If we're lucky, when Spring has Sprung, so will a remedy of common sense for the cooped-up boys suffering from Cabin Fever.

We can hope. 

Wednesday, March 7, 2012

Following the Leader.

Maybe my children will be leaders. I hope so, at least. For the moment though, they are "followers." Followers of their mother.

I give the boys a lot of attention. A LOT. I mean, I'm there for everything, and then nod my head enthusiastically when they tell me about Lego Helicopters, their dreams about polar bears, and which Hot Wheels car is the fastest. But then, when I excuse myself to use the bathroom, change a dirty diaper, or to change a load of laundry, the pitter-patter of little feet follow me.

They follow me everywhere. It gets really tricky sometimes, because if I haven't thrown myself together before they are up and at 'em, I'm really at a loss for the day. There I am, trying to maneuver deodorant and toothbrushing, while the boys are digging through the bathroom drawers, making stacks of the toilet paper rolls, asking me to cut the crust off their toast, button their pants, and load their Nerf gun with arrows.

It gets crazy. Sometimes I get frustrated. They don't seem to follow anyone else around, but apparently changing the sheets on my bed warrants a pow-wow in the middle of the mattress, and a trip to the basement to retrieve decorations for spring must be a united effort.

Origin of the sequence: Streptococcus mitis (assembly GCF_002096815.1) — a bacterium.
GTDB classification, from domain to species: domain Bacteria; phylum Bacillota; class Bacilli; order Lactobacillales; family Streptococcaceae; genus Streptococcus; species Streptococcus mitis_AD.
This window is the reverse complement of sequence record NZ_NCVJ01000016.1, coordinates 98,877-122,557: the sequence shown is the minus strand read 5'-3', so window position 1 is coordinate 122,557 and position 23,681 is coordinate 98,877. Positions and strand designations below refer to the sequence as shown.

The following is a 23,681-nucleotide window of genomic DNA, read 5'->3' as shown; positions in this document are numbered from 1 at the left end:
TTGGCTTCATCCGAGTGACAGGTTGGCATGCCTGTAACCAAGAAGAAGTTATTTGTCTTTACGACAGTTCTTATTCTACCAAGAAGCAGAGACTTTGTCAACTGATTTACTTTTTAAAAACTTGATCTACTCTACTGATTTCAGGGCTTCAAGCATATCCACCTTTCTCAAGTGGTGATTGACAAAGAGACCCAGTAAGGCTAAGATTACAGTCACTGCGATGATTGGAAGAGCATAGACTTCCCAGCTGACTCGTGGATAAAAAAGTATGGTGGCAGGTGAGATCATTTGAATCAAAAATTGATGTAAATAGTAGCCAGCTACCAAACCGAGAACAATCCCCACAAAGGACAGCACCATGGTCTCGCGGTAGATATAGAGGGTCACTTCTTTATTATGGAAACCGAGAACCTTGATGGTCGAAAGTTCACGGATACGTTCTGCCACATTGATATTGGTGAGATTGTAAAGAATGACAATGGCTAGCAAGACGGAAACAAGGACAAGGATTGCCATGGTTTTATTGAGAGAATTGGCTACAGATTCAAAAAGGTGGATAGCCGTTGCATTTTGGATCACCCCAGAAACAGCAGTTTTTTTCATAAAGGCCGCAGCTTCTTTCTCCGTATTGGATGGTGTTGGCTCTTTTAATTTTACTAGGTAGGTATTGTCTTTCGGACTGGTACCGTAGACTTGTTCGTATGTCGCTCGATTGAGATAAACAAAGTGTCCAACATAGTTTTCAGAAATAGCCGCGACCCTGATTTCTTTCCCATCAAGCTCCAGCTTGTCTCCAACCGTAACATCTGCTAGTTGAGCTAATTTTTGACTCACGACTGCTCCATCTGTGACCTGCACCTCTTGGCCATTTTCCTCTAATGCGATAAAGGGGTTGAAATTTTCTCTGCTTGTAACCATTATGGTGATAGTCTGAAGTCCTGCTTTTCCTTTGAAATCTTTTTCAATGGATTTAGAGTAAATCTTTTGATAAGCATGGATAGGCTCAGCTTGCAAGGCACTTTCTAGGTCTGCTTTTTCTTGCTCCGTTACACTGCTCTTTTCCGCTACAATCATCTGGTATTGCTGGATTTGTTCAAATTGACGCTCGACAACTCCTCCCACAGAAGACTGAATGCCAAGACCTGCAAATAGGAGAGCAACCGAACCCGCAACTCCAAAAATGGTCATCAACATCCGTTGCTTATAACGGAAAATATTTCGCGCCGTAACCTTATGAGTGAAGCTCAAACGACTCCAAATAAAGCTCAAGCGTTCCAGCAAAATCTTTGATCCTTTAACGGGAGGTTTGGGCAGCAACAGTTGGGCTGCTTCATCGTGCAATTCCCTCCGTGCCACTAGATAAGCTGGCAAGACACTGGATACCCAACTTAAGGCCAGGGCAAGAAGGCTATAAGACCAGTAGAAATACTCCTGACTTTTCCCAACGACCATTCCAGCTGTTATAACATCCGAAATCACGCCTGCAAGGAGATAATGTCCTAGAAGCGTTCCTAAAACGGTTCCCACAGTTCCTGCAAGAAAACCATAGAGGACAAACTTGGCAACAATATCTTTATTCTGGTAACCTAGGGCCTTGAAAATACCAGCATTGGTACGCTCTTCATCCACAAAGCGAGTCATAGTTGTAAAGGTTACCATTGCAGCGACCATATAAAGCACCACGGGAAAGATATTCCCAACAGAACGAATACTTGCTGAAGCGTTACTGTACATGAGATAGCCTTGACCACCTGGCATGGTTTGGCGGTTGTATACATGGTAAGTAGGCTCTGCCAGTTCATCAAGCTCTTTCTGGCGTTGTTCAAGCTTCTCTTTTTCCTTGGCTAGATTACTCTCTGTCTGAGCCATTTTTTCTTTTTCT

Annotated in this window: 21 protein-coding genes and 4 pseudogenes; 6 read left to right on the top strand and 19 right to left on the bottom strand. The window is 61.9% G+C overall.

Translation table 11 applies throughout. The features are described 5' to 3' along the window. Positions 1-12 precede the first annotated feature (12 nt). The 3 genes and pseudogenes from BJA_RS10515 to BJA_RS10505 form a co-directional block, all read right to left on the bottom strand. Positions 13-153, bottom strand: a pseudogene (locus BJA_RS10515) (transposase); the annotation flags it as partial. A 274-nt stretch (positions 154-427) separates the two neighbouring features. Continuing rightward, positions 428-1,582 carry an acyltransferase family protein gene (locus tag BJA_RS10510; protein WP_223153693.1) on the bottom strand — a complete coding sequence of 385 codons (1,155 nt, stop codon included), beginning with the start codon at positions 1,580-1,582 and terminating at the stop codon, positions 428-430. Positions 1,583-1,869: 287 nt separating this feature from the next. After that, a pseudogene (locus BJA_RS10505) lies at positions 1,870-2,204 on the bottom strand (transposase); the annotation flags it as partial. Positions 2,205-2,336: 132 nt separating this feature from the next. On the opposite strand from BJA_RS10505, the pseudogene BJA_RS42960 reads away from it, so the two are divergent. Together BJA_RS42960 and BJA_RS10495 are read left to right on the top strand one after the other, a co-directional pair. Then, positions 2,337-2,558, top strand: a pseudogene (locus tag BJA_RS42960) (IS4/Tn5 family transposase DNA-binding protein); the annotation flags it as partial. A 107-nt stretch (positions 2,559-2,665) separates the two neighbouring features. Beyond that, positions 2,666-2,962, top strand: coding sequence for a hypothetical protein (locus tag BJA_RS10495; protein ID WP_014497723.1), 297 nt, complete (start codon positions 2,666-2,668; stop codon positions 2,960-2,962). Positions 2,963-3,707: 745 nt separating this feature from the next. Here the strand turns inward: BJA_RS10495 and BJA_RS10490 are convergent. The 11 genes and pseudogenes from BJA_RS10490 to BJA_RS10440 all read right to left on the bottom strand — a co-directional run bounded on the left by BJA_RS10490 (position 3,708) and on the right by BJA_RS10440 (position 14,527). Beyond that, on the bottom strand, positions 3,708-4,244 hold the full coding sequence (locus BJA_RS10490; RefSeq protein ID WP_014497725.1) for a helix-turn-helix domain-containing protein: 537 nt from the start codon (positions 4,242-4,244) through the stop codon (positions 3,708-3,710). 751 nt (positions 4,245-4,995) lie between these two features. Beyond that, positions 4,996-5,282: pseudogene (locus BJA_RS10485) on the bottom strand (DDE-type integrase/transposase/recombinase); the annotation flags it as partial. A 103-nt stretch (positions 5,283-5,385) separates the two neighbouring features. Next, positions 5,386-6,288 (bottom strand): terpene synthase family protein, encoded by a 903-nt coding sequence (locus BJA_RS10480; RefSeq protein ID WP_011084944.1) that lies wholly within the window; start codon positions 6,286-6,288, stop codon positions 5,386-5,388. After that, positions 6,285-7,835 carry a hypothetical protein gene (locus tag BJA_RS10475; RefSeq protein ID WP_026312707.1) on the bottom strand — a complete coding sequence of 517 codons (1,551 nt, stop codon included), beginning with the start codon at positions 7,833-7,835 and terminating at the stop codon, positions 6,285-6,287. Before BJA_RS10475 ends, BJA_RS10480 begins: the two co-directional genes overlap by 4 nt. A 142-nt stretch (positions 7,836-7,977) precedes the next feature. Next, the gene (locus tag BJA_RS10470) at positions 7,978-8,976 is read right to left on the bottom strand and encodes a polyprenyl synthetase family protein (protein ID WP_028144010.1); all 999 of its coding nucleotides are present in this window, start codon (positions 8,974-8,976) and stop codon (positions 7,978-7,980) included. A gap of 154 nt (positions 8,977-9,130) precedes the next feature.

Getting frustrated doesn't help, so I try really, really, REALLY hard to be patient. I pray for patience every day, to enjoy these little guys, and especially to love their littleness and curiosity. I also try to wake up as early as I can to get as much done before the morning routine of absolute chaos begins.

The oldest one doesn't seem to want the kisses and hugs he used to. One day he won't ask me questions continuously while I wrestle with my contacts in the morning. My middle babe won't always need me to hold him close for several minutes in the morning and after nap, so I try to enjoy these moments, even though those first minutes in the morning and after nap times are the busiest of the day. And the baby has a special radar that no matter how early I wake up, he just knows and has to join me on my hip while I swiftly prepare the coffee and attempt to be a step ahead of the game before kids come trampling down the stairs.

For an introvert, I've basically given up on being alone in the house. It used to bother me, and it might have even depressed me at an earlier time--really needing that quiet time. I still need quiet time--time for reading, prayer, and reflection, but it just comes differently. Maybe now 6am isn't too early? Maybe nursing a baby with a prayer book in hand will do? Maybe the morning dishes can wait and we can all take advantage of baby's morning nap?

For now, the kids are at my side--sitting on my lap as I type, asking questions as I chop vegetables, and making a royal mess as they go from room to room along with me. It still bothers me sometimes, especially when I'm short on sleep or help, but it's for now it's life. 

I have three little gentlemen following me around wherever I go.

What an honor. :-) .

EDIT* I love it when a seasoned mother writes authoritatively on something I'm newly discovering. Elizabeth Foss does it again!